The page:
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abstaining from a vote


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On page 407 in the 11th edition under abstaining from voting, line 23, 24, the phrase "direct personal or pecuniary interest not common to other members" (italics mine), what is the intent of the "not common" phrase?  This is the scenario: a number of board members were present at an event at the club where  poor decision making caused a possible unsafe moment.  No rules were broken, no injuries or property damage occurred but this group is not liked   Even though the infraction seems minor, the BOD is entertaining suspension and expulsion as discipline.  It appears power shift is what is truly on their mind.  They are not allowing any of them to participate in discussion or voting, citing conflict of interest.  My feeling is that because the issue is common to other members, the entire BOD should be discussing the possible discipline.  Can you offer guidance?

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32 minutes ago, Guest John said:

They are not allowing any of them to participate in discussion or voting, citing conflict of interest.

See page 407.

>> However, no member can be compelled to refrain from voting in such circumstances.

***

Q. is your board compelling someone to refrain from voting?

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3 hours ago, Guest John said:

On page 407 in the 11th edition under abstaining from voting, line 23, 24, the phrase "direct personal or pecuniary interest not common to other members" (italics mine), what is the intent of the "not common" phrase?  This is the scenario: a number of board members were present at an event at the club where  poor decision making caused a possible unsafe moment.  No rules were broken, no injuries or property damage occurred but this group is not liked   Even though the infraction seems minor, the BOD is entertaining suspension and expulsion as discipline.  It appears power shift is what is truly on their mind.  They are not allowing any of them to participate in discussion or voting, citing conflict of interest.  My feeling is that because the issue is common to other members, the entire BOD should be discussing the possible discipline.  Can you offer guidance?

 

2 hours ago, Guest said:

It did not help.  Line 5 and 6 on page 408 did not sit well with them.   Any other suggestions?

Whether it sits well with them or not, it describes what was intended by the "not common to other members" phrase, and one of the examples pretty much exactly describes your situation.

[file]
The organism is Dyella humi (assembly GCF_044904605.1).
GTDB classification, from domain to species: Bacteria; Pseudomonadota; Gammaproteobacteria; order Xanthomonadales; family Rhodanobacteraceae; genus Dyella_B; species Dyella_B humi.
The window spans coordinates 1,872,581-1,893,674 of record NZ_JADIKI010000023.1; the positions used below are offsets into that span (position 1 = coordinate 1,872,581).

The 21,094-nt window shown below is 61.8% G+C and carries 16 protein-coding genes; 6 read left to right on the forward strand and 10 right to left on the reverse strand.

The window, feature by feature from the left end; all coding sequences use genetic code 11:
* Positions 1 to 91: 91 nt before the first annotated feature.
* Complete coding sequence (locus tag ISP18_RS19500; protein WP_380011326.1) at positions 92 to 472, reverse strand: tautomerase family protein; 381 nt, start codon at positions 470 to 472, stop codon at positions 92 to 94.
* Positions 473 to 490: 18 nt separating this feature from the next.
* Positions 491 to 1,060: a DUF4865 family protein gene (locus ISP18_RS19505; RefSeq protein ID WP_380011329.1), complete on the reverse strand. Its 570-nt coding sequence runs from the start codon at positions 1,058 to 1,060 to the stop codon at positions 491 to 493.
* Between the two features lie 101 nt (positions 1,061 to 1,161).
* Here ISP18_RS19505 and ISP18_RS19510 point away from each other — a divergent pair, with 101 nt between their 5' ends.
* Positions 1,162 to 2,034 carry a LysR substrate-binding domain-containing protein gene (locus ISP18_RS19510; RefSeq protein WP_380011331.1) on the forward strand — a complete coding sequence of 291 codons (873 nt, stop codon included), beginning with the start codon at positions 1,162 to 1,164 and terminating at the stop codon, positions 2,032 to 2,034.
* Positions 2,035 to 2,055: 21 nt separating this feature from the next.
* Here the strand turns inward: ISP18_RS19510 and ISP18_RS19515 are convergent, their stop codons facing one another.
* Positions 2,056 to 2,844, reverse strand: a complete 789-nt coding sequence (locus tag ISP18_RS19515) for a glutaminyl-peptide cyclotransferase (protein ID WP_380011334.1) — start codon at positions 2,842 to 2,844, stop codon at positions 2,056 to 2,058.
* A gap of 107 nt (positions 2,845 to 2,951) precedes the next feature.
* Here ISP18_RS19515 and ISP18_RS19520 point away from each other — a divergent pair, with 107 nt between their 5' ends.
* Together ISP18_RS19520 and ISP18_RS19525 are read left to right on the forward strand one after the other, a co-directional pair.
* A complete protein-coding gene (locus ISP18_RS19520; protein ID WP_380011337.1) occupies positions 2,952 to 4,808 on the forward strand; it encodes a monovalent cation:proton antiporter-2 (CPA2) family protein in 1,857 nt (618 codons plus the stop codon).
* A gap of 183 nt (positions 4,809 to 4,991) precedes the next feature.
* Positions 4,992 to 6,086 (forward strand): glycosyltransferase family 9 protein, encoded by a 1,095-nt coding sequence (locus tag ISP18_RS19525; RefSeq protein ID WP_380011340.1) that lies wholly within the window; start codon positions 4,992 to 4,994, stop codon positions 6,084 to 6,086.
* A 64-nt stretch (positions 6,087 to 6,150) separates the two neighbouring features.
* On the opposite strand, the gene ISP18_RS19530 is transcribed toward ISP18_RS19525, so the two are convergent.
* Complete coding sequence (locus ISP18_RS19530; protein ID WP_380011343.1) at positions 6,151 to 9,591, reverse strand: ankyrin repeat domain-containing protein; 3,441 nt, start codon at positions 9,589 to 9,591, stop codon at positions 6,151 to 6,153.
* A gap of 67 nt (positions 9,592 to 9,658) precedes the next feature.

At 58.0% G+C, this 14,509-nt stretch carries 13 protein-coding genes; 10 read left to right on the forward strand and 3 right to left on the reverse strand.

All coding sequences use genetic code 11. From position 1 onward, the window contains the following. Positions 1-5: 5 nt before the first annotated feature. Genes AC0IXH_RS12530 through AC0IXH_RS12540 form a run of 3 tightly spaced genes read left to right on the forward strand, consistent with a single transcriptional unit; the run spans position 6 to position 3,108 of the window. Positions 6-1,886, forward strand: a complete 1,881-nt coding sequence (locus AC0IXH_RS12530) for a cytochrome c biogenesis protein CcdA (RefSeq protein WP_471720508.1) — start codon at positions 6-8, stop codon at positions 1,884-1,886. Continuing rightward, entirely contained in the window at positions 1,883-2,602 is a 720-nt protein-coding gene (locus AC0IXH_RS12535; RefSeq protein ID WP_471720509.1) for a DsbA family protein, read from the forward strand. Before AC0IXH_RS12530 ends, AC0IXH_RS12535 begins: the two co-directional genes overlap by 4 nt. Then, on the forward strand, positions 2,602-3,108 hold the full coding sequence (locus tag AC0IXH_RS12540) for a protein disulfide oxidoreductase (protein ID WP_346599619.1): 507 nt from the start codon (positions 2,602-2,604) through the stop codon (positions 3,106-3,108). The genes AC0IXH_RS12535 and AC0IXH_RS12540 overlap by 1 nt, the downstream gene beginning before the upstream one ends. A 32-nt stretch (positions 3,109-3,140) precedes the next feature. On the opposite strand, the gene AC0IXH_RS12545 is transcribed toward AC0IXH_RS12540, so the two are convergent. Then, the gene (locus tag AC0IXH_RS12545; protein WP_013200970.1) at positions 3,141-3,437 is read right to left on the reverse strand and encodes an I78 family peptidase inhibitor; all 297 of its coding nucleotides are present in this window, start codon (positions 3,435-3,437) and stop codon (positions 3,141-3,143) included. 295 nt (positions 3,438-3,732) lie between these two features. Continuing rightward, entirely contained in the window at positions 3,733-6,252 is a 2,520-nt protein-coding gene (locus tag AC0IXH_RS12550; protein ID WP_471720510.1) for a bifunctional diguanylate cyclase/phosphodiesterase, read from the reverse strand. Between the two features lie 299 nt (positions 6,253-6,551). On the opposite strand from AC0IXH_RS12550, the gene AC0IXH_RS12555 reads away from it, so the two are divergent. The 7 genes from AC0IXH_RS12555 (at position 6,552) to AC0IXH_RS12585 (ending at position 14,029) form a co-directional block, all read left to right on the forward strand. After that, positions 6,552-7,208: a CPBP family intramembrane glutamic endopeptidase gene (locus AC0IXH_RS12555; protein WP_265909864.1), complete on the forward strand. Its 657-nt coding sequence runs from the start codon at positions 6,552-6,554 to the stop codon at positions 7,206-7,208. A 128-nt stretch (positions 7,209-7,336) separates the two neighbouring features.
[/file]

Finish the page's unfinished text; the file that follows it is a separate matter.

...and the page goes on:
I wouldn't spend too much time worrying about it, however, as the ultimate judge of whether a member has a "direct personal or pecuniary interest not common to other members," to the extent that he should refrain from voting, is the member himself. As Mr. Goldsworthy correctly notes, a member cannot be compelled to abstain. Unless there are higher-level rules in the organization's rules or applicable law on this subject, all members of the board have the right to speak in debate and vote, and whether these members should speak in debate and vote is up to them.

Another question to look into is whether your bylaws grant the board the authority to discipline its own members. RONR reserves such power for the general membership.

 

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10 hours ago, Guest John said:

On page 407 in the 11th edition under abstaining from voting, line 23, 24, the phrase "direct personal or pecuniary interest not common to other members" (italics mine), what is the intent of the "not common" phrase?  This is the scenario: a number of board members were present at an event at the club where  poor decision making caused a possible unsafe moment.  No rules were broken, no injuries or property damage occurred but this group is not liked   Even though the infraction seems minor, the BOD is entertaining suspension and expulsion as discipline.  It appears power shift is what is truly on their mind.  They are not allowing any of them to participate in discussion or voting, citing conflict of interest.  My feeling is that because the issue is common to other members, the entire BOD should be discussing the possible discipline.  Can you offer guidance?

If the rules in RONR apply, it is unlikely that the Board could order any discipline, much less expulsion, of any member.  It could perhaps (if a majority agreed) recommend that the membership consider disciplinary action, but it can't take it on its own, without some local bylaws authorization.  In any case, the board cannot prevent its own members from voting. 

How is this "not allowing" accomplished?  Physical threats, or what?

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